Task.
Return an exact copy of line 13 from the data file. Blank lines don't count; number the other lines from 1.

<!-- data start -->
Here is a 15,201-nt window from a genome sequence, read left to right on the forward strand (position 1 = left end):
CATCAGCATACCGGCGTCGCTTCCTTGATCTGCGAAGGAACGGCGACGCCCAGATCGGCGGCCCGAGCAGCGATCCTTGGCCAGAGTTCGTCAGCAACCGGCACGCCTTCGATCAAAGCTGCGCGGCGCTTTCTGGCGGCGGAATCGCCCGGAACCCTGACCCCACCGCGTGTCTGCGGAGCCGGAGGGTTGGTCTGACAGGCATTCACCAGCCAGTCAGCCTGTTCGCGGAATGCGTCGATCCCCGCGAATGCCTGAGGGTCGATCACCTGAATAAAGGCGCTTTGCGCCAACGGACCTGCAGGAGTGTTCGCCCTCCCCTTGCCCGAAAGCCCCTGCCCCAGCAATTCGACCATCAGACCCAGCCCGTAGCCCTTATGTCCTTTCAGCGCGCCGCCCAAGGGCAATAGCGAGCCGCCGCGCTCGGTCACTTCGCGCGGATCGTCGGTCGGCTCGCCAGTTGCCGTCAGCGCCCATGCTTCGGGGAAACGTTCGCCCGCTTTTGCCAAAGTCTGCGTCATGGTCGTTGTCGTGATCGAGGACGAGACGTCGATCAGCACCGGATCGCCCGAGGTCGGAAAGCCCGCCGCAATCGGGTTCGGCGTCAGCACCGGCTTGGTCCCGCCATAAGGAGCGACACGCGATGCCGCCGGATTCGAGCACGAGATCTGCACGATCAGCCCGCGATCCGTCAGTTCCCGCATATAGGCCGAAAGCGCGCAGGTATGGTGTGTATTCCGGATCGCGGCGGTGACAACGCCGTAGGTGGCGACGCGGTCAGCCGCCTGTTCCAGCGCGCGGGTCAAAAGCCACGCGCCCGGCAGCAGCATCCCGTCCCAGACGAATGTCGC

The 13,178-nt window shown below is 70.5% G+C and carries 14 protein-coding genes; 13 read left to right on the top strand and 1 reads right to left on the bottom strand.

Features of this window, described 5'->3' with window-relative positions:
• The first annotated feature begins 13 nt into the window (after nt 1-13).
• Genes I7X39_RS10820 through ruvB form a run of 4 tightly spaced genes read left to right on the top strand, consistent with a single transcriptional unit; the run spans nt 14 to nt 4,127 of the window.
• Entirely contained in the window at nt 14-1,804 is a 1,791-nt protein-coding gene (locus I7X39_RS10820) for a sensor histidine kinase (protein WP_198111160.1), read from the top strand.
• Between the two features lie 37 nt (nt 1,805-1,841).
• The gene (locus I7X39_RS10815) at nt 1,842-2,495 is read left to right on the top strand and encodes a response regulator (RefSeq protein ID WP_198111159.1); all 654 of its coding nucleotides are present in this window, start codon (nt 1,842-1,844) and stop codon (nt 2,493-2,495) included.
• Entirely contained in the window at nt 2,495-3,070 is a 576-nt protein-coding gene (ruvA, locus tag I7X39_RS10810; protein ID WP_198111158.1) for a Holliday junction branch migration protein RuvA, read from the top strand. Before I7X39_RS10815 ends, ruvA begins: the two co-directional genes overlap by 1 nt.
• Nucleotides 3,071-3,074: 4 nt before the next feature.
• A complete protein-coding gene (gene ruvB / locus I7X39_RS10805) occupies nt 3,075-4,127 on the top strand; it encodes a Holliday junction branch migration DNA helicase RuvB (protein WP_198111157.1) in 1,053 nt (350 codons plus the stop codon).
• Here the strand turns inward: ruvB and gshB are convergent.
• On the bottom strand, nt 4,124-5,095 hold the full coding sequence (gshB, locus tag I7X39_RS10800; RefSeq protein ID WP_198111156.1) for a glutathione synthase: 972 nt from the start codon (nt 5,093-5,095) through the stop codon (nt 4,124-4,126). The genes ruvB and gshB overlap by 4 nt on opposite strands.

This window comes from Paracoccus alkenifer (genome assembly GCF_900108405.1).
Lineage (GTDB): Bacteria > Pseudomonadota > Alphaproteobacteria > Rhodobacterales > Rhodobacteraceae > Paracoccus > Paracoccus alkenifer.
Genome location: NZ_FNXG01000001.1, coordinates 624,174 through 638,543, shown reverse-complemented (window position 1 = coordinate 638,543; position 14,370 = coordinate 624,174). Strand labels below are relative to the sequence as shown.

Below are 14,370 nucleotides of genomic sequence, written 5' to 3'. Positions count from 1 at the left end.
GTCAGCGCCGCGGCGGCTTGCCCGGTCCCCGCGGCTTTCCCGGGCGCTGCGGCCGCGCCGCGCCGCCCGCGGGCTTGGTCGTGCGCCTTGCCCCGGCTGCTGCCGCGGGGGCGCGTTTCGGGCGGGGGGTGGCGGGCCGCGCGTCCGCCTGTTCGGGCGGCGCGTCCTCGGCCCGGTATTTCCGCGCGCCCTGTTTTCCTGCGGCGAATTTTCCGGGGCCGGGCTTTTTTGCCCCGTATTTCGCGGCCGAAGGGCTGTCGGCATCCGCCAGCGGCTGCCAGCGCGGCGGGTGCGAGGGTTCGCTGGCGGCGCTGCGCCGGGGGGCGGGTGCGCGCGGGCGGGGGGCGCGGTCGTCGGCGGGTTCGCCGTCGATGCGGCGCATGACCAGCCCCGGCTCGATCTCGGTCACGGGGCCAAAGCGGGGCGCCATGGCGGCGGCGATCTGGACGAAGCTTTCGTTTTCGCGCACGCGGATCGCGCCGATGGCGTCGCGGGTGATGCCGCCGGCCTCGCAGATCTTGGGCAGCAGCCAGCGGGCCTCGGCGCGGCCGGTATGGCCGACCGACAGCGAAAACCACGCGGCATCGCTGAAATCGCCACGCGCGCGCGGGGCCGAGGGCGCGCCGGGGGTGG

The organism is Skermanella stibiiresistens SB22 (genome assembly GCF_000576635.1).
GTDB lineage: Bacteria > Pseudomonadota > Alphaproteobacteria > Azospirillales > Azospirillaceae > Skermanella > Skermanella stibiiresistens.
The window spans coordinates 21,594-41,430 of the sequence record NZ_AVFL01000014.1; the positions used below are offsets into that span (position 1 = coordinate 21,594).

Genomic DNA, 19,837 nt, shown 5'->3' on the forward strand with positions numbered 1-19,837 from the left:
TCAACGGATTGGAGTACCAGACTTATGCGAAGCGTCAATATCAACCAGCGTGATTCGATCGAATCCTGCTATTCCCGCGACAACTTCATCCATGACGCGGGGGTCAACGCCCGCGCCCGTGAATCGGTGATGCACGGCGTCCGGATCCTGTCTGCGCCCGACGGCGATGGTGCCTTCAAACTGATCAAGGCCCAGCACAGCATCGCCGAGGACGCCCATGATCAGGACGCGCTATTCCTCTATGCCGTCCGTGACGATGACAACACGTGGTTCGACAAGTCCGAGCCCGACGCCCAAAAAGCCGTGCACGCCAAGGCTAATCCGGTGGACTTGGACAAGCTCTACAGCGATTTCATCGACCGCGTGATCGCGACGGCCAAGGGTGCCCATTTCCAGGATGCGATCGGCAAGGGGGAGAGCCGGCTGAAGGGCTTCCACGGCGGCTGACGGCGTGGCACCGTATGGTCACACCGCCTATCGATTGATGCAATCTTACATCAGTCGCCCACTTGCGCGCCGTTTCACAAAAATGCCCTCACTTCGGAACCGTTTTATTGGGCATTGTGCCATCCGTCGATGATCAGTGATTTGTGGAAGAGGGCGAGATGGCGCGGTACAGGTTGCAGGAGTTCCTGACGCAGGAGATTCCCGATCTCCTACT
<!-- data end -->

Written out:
• Here the strand turns inward: ruvB and gshB are convergent.